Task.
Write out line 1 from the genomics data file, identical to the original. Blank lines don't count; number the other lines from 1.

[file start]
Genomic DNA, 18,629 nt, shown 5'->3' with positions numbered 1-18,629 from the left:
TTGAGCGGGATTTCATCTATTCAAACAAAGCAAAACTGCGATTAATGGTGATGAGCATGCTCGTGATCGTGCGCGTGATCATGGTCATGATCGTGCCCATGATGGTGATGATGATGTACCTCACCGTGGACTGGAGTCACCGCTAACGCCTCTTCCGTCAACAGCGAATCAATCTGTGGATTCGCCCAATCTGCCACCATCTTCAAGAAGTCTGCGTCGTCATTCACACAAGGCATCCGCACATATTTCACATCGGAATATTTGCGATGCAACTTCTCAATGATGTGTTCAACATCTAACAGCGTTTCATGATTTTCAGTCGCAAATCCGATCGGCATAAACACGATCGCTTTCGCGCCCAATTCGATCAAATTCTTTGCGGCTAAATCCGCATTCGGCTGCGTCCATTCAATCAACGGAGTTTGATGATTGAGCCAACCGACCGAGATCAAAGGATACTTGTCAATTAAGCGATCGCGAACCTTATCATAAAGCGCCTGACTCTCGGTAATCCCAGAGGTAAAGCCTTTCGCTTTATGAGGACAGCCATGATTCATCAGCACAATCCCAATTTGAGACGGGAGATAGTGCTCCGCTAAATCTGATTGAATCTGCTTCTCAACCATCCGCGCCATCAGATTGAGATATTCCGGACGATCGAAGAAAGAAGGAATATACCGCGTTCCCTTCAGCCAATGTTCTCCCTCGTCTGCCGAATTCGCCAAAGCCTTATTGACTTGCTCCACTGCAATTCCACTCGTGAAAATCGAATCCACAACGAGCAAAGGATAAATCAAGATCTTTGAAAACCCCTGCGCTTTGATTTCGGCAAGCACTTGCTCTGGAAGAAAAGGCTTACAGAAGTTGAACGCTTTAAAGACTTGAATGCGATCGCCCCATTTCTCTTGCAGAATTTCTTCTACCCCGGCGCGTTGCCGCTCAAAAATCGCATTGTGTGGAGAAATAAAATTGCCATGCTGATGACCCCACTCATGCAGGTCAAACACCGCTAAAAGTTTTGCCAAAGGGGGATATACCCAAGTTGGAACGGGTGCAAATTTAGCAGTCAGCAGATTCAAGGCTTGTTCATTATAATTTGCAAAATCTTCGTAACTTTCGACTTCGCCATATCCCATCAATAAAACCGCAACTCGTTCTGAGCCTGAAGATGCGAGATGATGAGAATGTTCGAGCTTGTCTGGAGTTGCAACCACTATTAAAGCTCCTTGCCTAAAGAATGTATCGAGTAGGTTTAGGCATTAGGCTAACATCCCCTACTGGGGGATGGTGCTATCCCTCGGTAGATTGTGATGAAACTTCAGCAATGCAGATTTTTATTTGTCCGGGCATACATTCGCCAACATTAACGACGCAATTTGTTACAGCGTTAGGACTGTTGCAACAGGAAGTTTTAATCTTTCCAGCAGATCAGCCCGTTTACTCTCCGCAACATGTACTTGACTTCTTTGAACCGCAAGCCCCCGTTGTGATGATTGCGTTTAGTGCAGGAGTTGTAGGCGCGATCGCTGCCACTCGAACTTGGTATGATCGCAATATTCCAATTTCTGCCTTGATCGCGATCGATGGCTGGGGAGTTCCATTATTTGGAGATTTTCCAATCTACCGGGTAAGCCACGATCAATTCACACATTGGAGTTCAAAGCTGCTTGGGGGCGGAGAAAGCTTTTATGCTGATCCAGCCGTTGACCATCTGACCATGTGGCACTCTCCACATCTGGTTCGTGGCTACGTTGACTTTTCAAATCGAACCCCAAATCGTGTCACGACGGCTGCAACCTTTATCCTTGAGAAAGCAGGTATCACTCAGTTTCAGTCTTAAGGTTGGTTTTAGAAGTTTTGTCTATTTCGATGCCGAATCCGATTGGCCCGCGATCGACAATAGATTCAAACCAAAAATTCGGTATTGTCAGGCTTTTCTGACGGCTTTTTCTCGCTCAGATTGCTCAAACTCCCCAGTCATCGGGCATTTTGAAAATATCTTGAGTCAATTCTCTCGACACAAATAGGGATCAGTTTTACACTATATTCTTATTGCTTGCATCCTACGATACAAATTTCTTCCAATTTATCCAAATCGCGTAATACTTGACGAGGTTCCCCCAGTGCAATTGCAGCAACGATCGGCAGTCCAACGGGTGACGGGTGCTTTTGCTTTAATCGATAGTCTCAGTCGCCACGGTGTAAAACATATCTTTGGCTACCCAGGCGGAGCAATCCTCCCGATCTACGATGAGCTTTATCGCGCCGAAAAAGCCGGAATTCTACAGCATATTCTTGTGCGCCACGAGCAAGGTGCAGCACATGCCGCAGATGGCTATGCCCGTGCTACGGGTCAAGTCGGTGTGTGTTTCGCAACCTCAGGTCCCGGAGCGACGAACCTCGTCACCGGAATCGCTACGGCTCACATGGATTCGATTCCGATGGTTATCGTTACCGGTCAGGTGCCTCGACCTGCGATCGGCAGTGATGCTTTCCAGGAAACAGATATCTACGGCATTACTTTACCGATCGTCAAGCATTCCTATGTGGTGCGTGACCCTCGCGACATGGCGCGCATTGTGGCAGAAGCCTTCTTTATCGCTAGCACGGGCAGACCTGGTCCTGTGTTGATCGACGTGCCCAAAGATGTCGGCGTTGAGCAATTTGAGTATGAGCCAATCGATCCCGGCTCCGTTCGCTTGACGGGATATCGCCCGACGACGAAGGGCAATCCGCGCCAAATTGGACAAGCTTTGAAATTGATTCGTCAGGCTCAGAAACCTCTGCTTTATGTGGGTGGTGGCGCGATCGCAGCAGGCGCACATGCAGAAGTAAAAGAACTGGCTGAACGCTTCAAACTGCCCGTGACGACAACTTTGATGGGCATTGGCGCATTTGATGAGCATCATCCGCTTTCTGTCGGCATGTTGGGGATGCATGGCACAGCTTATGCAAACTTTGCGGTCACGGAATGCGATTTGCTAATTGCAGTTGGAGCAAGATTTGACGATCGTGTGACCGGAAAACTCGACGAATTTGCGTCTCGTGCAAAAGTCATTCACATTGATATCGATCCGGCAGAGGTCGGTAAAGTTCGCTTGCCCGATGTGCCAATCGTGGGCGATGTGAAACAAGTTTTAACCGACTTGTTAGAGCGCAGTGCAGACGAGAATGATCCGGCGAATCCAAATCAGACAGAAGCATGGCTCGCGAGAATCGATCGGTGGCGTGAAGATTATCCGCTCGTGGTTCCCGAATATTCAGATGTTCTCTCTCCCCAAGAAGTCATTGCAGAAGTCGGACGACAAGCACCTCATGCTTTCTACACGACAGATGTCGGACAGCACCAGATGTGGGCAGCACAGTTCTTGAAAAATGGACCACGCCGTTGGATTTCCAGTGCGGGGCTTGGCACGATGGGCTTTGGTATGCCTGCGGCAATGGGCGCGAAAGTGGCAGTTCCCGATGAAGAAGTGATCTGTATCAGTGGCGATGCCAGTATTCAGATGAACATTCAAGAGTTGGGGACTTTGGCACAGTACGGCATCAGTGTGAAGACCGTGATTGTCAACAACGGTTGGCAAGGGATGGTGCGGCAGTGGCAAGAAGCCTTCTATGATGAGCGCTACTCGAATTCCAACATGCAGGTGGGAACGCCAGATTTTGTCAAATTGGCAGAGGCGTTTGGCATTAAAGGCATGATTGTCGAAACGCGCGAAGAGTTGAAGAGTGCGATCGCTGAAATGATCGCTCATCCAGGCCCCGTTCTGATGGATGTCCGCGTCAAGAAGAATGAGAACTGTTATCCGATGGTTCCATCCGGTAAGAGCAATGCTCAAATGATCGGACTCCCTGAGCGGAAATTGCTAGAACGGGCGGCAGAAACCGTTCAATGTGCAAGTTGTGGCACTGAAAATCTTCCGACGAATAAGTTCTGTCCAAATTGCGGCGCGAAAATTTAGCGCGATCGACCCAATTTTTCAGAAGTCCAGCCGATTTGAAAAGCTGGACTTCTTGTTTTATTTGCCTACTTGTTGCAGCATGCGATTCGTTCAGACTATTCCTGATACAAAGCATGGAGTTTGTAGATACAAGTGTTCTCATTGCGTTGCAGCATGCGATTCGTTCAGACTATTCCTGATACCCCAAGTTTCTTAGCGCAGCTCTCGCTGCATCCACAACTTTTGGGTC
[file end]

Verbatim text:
Genomic DNA, 18,629 nt, shown 5'->3' with positions numbered 1-18,629 from the left: